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Iraqi Kurdish corruption, human rights media report 5 to 20 Nov 07

BBC Monitoring

Iraqi Kurdish press monitored between 5 and 20 November included reporting, but was not limited to, about a new media bill currently being discussed by the Kurdistan Region parliament. Coverage of corruption and human rights-related issues continues to be overshadowed by the ongoing Turkish-Kurdistan Workers' Party (PKK) crisis.

Media A delegation from an international NGO, the Committee to Protect Journalists (CPJ), has visited Iraqi Kurdistan to "investigate violations committed against journalists", the Kurdistan Islamic Union-owned Yekgirtu weekly reported on 11 November.

The report said the delegation had met Kurdish officials and journalists and had submitted a letter to the Kurdistan Regional Government (KRG) on their concerns about the media climate. The delegation is expected to publish a detailed report on the visit in early 2008.

One of the members of the delegation, CPJ's Middle East senior programme coordinator, Joel Campagna, said: "Dangerous abuses are committed against some journalists in Kurdistan. Some journalists have been beaten for writing critical articles about the government. The abuses were not reported to the courts in any of these cases."

Campagna also pointed out the emergence of an independent Kurdish press, saying: Big changes have occurred in [the] Kurdistan [Region] after the [1991] uprising [against the then Iraqi government].The media have immensely developed. In the past seven years, independent newspapers emerged that criticise officials, investigate and follow up on corruption issues and want t! o act as a watchdog on the government."

Another member of the delegation, CPJ Deputy Director Robert Mahon, welcomed one clause in the media bill currently under consideration by the Kurdistan Region parliament, but was concerned about another.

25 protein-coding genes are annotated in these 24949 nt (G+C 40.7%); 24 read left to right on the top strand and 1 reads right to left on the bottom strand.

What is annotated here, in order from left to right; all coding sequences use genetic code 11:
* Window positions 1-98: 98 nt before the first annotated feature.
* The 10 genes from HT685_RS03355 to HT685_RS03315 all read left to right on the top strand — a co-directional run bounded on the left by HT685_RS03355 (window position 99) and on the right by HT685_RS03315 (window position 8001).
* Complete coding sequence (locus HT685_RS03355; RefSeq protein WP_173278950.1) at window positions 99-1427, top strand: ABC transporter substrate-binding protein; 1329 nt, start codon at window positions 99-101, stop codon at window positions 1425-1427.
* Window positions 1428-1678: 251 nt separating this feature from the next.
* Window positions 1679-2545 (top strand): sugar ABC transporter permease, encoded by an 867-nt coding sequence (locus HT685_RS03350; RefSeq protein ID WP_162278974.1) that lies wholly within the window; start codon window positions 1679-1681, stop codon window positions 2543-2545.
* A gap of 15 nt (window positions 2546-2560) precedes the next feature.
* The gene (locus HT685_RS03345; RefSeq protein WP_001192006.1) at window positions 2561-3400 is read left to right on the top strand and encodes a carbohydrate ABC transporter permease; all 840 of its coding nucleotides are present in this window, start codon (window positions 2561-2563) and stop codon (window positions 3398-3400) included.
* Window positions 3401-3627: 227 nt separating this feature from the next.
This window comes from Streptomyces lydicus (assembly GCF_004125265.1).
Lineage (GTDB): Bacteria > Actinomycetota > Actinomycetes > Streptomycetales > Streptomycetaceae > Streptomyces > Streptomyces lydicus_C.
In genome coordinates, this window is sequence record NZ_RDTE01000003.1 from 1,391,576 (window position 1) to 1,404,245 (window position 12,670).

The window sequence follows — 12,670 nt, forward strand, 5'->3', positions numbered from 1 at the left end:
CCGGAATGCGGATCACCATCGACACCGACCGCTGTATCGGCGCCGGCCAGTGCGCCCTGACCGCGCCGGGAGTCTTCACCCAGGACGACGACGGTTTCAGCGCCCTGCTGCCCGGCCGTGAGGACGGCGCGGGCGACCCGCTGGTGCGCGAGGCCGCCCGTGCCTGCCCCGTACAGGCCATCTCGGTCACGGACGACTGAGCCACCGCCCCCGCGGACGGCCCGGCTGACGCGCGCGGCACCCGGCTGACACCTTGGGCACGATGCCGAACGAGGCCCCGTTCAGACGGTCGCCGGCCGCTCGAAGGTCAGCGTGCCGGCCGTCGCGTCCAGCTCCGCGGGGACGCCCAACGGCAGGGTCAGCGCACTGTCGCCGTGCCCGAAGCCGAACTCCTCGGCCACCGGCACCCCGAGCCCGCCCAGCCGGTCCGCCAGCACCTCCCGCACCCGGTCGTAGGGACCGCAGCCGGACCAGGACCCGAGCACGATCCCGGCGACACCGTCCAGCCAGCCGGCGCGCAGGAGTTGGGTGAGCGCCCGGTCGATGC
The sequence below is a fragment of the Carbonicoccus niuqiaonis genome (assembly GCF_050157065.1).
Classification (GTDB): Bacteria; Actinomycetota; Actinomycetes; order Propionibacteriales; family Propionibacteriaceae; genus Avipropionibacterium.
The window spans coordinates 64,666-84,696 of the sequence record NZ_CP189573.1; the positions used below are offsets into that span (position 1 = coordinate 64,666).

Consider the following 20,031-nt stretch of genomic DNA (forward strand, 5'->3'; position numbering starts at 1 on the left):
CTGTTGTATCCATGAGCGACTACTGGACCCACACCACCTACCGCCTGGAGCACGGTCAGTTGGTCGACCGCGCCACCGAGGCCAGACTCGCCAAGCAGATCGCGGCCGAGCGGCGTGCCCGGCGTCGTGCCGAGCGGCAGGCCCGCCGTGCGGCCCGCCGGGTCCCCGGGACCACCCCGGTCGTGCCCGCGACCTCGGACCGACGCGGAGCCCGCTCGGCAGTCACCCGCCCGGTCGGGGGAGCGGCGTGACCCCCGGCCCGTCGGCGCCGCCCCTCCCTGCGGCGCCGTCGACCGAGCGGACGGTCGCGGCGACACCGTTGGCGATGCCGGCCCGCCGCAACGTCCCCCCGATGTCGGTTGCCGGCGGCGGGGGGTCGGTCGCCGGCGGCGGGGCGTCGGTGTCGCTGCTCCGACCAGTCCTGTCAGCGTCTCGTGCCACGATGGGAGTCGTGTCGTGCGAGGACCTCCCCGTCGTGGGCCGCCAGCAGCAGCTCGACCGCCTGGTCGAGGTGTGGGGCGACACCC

He said: "We very much welcome the clause in the bill that says journalists should not be imprisoned. However, we have reservations on Article 10 of the bill which says 'journalists will have to pay approximately 2m-dinar (approximately 789 pounds) fines for publishing articles that disturbs the security'. I think this article is written in vague language and is open to various interpretations. This will hamper journalists' work."

Meanwhile, the editor of independent Awene weekly, Asos Hardi, also voiced his concerns about the media bill. Hardi said that according to media reports, the bill included a clause to the effect that only members of the Kurdistan Journalists' Syndicate would be entitled to publish newspa! pers. Referring to the authoritarian nature of Saddam Husayn's Ba'th p arty, Hardi said that this was a Ba'thi mentality, adding that "we all know that the [Kurdistan] Journalists' Syndicate is not the outcome of journalists' efforts, but above all is born from the parties' agreement. [The former journalists' unions] merged through the parties' decision."

Hardi also complained that journalists who were not members of the syndicate were not consulted about the bill.

Critique of the government In an article published on 14 November in Rozhnama daily of former Patriotic Union of Kurdistan deputy leader Nawshirwan Mustafa's Wisha Company, writer Pishko Nakam said corruption "existed on a large scale in Kurdistan" because of "lack of measures and laws".

Nakam referred in particular to two recent media reports in the article. The first one, according to a report published by Rozhnama a company brought 5,000 expired blood bags from abroad to a hospital in Arbil. The company's argument was that the labels on the bags were "changed in Turkey". Nakam wrote: "If it was not found out that those labels were changed and the blood was given to unfortunate patients needing it, what would have happened?"

He went on to say: "Has the Health Ministry enquired as to whether that company was a professional one and can provide the Kurdistan Region with blood from abroad?" Nakam added that in a democratic system, the parliament would have played an active role and would have held the government accountable for an action that could have taken 5,000 lives.

The second case highlighted in Nakam's article was a report published by independent Hawlati newspaper saying that a sum of 200bn dinars (approximately 79m pounds) sent from! Baghdad to the Kurdistan Region's Ministry of Social Affairs went missing. The report said the fund was of a project providing financial support for the poor through the said ministry.

The report said the fund was lost between the KRG's Ministry of Social Affairs, the Ministry of Finance and the Region's Ministry for Social Affairs. Nakam wrote: "What can the poor people of Kurdistan expect from a government that is very weak administratively and one in which corruption is so rife that it does not know how such a large amount of money went missing."

Source: As listed 5 Nov 07

 

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